Tag Archives: ccTLDs

Issues For New gTLDs And ccTLDs Broaden Their Appeal Focus of US News

Domain names have been the focus of articles in America’s two leading quality newspapers, The New York Times and The Washington Post, over the last few days.The New York Times looked at country code Top Level Domains that have attempted to broaden their base by exploiting their code. For example, the attempt by the .CO (Colombia) registry to market themselves as an alternative to .COM and .ME (Montenegro) to promote its use by social media sites and bloggers.With more than 600,000 registrations of .CO domains in over 200 countries, the registry notes they hope to reach five million registrations with five years.Meanwhile The Washington Post looks at the expansion of new generic Top Level Domains saying “the trusty .com domain … is about to face vast new competition that will dramatically transform the Web as we know it.”The article looks at potentially controversial gTLD strings such as .ABORTION, .ISLAM or .MUHAMMAD and asks who will get to operate these controversial gTLDs. “Can the Ku Klux Klan own .NAZI on free speech grounds, or will a Jewish organization run the domain and permit only educational Web sites – say, remember.nazi or antidefamation.nazi? And who’s going to get .AMAZON – the Internet retailer or Brazil?”While there are bound to be some controversial gTLDs applied for, it is hard to imagine the demand for many of their suggestions. Maybe .AMAZON could be in demand.One controversial gTLD could be .GAY with two groups likely to apply for the rights to operate it, while .ECO also has two groups interested in applying for this string, one of which is “a nonprofit chaired by former vice president Al Gore; the other from a group founded by former Soviet Union president Mikhail Gorbachev.”Not being based in the US, it is hard to fully comprehend whether the concerns expressed in .GAY are reasonable.Scott Seitz, the CEO of DotGay LLC, “who is gay, said the simple idea of operating the domain devoted to the gay movement exerts its own pressures. ‘I have a responsibility, and I am in awe of that,'” Seitz told The Washington Post, “adding that he and his business partners intend on donating two-thirds of their revenue to various social causes. ‘I buried 40 friends in 18 months [who died from complications related to HIV]. Having .GAY is scary, it could be crazy. I’ve already told people to get steel doors and window bars for security to protect against anti-gay organizations that wouldn’t want dot-gay to happen.'”To read the articles in full, see:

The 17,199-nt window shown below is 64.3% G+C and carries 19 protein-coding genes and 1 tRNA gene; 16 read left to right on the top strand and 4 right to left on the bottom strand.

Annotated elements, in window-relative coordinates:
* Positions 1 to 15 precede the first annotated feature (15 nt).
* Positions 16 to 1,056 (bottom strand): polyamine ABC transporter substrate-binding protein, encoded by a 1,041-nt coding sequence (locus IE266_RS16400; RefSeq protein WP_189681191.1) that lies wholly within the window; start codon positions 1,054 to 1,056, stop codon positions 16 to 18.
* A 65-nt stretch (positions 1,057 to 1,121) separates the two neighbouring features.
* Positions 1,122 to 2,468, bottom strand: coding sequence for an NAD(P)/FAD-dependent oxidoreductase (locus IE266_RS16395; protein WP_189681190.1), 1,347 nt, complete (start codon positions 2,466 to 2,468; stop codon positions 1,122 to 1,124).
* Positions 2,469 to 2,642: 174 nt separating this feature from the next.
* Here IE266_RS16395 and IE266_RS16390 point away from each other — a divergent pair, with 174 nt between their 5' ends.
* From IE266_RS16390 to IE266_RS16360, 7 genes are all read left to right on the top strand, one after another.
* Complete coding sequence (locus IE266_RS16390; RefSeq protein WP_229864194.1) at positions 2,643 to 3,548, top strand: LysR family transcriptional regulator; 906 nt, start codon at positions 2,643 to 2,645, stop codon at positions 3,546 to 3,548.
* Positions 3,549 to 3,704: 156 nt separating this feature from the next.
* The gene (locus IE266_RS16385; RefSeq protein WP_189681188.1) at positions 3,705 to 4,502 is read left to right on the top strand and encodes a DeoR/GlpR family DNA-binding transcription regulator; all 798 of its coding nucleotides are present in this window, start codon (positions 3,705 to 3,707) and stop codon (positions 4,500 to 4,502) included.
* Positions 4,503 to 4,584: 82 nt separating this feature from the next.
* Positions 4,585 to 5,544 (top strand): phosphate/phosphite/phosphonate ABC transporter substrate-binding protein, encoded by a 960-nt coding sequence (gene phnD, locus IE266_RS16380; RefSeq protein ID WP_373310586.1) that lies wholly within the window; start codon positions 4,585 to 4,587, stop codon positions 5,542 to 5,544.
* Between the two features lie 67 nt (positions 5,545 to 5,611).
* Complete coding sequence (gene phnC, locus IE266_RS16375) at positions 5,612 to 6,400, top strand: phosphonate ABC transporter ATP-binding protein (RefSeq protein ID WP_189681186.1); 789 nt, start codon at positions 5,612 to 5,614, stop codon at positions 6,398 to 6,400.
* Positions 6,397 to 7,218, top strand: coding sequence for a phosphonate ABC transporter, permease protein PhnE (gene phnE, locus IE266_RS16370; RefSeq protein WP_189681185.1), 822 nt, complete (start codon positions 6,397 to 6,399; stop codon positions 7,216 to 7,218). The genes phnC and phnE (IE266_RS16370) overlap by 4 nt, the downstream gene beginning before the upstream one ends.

For Countries That Own Shorter Web Site Suffixes, Extra Cash From Abroad
www.nytimes.com/2011/02/07/technology/07dotco.htmlRush is on for custom domain name suffixes

The National ccTLD Disputes: Between State Actors and Non-State Actors by Y.J. Park

Since 1985, non-state actors under Jon Postel’s leadership have experimented creating virtual national spaces on the Internet through so-called “country code top level domain names” (ccTLDs). There are 251 ccTLDs on the Internet. In 1998, the Internet Corporation for Assigned Names and Numbers (ICANN) – the newly established coordination body for Internet addresses including ccTLDs – stressed out the principle of private sector leadership instead of public sector administration of Internet identifiers. ICANN’s coordination of ccTLDs required state actors to comply with the principle of private sector leadership in a top-down manner.As of 2009, the question of how to govern ccTLDs is still disputed at the national level between state actors and non-state actors, with state actors starting to reassert their power over ccTLDs, ignoring the principle of private sector leadership recommended by ICANN. This study presents five different national ccTLDs dispute cases, to investigate why national ccTLDs disputes have increased after the establishment of ICANN and how are state actors trying to regain control over ccTLDs.To download and read this article by Y. J. Park in the International Journal of Communications Law and Policy, see:

ICANN: Public Comments Requested on ccNSO Working Group Paper on Delegation, Redelegation and Retirement of ccTLDs